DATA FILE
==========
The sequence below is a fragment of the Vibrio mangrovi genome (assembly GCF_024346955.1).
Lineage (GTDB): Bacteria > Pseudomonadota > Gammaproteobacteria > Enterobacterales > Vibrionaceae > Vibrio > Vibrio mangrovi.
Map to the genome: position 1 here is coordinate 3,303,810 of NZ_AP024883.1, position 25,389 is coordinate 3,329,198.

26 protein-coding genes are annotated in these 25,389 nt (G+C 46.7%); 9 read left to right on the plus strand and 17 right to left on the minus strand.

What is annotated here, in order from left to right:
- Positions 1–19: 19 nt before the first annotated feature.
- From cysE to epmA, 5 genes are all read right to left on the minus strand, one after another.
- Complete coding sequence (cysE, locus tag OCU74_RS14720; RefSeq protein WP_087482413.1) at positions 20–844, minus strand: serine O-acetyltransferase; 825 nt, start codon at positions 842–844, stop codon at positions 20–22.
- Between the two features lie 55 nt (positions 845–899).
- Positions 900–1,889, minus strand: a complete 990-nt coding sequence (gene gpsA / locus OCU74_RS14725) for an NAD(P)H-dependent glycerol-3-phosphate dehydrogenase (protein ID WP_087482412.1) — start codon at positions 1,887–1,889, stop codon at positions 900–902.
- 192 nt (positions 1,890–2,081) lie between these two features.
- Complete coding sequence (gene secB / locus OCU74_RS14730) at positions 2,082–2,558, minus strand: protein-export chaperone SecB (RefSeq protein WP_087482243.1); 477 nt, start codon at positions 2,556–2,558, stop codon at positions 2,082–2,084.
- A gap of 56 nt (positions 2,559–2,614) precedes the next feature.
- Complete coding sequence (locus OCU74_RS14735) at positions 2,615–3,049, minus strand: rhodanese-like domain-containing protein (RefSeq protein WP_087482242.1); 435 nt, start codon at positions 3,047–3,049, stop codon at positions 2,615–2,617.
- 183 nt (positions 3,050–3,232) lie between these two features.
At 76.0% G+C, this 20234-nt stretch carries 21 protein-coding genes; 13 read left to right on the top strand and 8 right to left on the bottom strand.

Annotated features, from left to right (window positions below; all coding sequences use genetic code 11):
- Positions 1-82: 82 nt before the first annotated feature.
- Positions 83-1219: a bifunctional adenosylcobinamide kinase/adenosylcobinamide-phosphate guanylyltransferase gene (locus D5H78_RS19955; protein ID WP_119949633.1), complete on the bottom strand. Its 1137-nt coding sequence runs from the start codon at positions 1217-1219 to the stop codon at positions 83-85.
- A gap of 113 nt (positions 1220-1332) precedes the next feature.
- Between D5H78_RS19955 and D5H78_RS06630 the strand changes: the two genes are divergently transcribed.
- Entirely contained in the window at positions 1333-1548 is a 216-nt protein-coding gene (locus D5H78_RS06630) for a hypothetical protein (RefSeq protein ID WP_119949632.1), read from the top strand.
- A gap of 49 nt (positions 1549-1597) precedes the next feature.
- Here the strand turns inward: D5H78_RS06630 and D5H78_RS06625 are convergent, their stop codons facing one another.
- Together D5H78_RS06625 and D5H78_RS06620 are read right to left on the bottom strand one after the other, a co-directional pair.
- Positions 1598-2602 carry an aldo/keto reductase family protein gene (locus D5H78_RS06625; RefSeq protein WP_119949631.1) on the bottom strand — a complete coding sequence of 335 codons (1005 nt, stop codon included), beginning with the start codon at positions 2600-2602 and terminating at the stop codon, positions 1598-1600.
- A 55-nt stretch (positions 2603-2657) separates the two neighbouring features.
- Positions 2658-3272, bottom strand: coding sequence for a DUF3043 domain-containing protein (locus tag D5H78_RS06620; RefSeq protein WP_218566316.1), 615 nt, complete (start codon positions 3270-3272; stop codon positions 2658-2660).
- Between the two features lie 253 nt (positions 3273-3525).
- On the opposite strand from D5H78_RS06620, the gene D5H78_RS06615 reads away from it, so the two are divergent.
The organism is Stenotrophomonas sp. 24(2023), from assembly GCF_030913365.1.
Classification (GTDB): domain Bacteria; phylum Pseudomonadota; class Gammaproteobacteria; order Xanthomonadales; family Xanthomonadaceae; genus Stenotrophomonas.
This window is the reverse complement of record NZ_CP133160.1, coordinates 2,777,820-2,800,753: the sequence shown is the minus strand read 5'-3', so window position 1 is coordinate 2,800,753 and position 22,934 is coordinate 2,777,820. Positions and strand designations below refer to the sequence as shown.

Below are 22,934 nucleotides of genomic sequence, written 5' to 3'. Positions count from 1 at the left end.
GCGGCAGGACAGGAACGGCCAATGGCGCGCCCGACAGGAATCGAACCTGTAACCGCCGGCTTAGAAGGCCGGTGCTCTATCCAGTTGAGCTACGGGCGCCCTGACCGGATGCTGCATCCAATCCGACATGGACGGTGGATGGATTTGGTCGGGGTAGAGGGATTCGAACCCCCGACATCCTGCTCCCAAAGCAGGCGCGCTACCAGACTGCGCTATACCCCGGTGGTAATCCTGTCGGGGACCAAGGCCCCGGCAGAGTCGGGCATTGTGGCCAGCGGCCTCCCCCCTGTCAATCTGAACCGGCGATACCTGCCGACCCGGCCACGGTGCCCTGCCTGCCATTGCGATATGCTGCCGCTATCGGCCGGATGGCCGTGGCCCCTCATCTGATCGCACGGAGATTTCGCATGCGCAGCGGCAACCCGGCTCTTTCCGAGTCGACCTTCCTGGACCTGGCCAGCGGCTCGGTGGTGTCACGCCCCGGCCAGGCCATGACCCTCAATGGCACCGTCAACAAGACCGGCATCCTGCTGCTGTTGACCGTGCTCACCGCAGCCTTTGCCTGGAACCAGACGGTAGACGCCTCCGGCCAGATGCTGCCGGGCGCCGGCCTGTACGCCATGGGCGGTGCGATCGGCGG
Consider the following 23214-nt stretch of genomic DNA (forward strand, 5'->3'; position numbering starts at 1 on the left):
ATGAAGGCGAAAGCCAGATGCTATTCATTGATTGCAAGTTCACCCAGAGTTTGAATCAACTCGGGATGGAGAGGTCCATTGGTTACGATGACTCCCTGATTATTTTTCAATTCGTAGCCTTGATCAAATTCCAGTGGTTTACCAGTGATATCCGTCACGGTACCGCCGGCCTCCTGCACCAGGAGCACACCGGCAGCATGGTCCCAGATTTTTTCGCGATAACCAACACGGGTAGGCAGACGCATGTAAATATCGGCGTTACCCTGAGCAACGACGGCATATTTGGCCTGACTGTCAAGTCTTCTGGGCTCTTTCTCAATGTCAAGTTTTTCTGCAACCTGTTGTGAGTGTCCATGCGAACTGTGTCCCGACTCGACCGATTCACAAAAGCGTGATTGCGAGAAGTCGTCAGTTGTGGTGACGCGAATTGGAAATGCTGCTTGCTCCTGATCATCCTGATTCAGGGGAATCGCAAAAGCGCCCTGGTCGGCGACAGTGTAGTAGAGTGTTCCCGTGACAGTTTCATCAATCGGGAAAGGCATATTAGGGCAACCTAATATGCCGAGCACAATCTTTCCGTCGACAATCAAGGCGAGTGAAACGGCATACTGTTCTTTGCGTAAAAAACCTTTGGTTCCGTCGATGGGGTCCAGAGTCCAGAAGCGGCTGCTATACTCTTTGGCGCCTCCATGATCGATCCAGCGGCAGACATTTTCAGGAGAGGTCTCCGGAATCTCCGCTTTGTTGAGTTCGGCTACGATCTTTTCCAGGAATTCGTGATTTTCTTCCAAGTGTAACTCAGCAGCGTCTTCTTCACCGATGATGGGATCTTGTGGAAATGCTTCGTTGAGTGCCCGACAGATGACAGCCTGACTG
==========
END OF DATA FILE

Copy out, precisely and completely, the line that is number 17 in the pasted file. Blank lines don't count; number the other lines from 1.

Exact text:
Annotated features, from left to right (window positions below; all coding sequences use genetic code 11):